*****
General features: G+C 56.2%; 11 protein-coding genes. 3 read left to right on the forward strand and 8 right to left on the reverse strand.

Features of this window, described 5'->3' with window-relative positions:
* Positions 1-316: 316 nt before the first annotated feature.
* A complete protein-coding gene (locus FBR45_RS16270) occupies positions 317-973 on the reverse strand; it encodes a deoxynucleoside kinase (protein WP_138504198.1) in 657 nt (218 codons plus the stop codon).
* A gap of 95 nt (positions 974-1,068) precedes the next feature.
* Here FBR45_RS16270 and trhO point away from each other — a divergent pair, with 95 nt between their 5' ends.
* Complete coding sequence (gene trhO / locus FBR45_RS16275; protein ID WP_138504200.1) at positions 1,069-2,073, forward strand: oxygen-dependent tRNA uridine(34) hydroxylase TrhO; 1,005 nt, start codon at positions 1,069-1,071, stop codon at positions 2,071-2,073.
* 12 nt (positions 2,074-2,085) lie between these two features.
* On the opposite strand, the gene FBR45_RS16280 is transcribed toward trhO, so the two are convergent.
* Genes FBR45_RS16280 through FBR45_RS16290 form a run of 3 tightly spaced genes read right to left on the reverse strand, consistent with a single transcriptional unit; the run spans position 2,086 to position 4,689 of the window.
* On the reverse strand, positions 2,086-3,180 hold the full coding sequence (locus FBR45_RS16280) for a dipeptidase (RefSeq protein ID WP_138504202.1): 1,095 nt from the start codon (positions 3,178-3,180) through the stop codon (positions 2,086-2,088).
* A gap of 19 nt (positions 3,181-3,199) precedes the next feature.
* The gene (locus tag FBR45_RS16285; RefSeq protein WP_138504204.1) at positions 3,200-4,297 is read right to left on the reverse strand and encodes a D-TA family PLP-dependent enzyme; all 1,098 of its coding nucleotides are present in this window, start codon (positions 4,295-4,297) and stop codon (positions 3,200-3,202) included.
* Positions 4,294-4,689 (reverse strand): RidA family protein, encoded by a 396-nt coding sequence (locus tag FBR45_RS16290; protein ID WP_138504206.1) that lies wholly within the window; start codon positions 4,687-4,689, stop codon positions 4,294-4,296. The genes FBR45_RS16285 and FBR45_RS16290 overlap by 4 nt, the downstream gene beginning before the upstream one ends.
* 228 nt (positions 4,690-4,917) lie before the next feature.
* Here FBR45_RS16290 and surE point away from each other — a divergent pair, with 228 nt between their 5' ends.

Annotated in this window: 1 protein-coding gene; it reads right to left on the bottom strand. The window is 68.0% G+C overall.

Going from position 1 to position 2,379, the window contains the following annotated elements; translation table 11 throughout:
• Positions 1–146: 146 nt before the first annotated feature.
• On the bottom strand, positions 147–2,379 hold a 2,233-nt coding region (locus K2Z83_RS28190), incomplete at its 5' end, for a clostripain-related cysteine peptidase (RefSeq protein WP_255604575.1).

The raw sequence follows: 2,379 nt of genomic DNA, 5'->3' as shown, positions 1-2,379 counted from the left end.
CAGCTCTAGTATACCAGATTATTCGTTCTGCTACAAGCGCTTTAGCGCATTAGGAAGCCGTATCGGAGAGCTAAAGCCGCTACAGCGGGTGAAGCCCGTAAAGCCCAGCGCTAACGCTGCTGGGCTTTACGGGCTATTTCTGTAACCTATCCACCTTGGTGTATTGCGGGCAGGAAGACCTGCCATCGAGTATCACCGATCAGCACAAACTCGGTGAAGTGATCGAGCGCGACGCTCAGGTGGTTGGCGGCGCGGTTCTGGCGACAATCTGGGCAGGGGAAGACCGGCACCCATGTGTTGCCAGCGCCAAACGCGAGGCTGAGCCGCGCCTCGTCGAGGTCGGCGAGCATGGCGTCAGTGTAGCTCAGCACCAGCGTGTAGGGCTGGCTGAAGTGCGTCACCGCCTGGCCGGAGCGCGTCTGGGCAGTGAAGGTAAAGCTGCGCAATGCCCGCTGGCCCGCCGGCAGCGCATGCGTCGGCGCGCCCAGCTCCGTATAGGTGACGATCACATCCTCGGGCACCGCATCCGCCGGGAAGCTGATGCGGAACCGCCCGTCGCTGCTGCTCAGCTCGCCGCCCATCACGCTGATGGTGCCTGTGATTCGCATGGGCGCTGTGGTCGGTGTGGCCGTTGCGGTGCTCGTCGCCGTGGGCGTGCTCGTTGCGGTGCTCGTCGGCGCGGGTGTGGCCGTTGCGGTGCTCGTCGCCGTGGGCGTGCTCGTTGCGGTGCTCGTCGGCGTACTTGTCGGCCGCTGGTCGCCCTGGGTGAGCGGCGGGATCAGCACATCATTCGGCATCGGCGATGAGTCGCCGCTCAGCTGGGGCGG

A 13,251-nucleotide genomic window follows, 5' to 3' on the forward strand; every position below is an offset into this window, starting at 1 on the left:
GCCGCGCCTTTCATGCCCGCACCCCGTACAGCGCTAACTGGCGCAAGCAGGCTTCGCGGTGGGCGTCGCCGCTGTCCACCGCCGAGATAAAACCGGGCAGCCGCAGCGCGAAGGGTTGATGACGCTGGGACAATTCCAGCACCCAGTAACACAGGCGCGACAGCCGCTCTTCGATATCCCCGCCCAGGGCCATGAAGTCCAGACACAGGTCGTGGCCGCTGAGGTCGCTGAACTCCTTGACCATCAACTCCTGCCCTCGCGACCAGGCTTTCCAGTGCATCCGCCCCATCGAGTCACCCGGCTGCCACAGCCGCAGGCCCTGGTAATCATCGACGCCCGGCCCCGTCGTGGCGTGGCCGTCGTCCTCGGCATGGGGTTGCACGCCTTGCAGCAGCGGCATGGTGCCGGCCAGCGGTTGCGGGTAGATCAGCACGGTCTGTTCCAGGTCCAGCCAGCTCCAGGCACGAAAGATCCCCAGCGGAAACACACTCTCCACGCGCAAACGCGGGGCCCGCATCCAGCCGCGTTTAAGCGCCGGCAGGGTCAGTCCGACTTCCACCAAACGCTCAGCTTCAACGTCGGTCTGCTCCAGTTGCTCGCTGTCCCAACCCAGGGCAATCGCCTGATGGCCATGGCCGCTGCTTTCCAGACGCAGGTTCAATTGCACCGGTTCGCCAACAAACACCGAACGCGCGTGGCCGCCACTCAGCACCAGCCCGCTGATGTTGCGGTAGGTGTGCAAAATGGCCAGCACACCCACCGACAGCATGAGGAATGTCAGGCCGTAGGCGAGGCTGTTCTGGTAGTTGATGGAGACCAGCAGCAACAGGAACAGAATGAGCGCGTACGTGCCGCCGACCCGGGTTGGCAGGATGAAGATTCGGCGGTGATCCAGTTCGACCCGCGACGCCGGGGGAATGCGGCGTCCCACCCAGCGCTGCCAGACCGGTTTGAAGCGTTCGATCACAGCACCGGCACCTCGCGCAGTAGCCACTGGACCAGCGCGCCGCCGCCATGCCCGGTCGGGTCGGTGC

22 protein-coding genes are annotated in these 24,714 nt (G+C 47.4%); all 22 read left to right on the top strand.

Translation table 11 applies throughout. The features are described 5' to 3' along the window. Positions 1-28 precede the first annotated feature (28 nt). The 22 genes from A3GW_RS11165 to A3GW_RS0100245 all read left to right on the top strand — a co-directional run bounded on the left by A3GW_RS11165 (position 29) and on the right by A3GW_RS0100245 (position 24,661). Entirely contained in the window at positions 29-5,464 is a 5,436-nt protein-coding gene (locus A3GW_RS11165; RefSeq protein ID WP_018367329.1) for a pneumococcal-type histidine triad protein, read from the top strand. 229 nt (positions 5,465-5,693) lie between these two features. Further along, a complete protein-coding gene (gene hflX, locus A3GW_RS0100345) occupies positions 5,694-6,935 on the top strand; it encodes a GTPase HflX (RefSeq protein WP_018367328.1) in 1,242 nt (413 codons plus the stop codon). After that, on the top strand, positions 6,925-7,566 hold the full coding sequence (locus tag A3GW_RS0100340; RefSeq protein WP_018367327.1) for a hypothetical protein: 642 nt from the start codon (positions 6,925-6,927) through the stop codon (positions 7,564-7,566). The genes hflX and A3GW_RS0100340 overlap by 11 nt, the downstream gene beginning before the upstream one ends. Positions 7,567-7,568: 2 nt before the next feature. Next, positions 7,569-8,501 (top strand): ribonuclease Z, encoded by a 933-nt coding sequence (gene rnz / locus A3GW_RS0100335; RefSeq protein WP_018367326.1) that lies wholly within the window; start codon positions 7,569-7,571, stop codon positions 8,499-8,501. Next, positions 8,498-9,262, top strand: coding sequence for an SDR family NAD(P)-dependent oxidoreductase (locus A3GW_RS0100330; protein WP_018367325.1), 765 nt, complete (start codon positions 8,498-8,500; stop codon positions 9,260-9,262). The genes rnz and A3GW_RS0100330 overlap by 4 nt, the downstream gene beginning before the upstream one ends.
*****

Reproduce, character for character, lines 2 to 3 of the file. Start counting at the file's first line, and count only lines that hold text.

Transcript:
Features of this window, described 5'->3' with window-relative positions:
* Positions 1-316: 316 nt before the first annotated feature.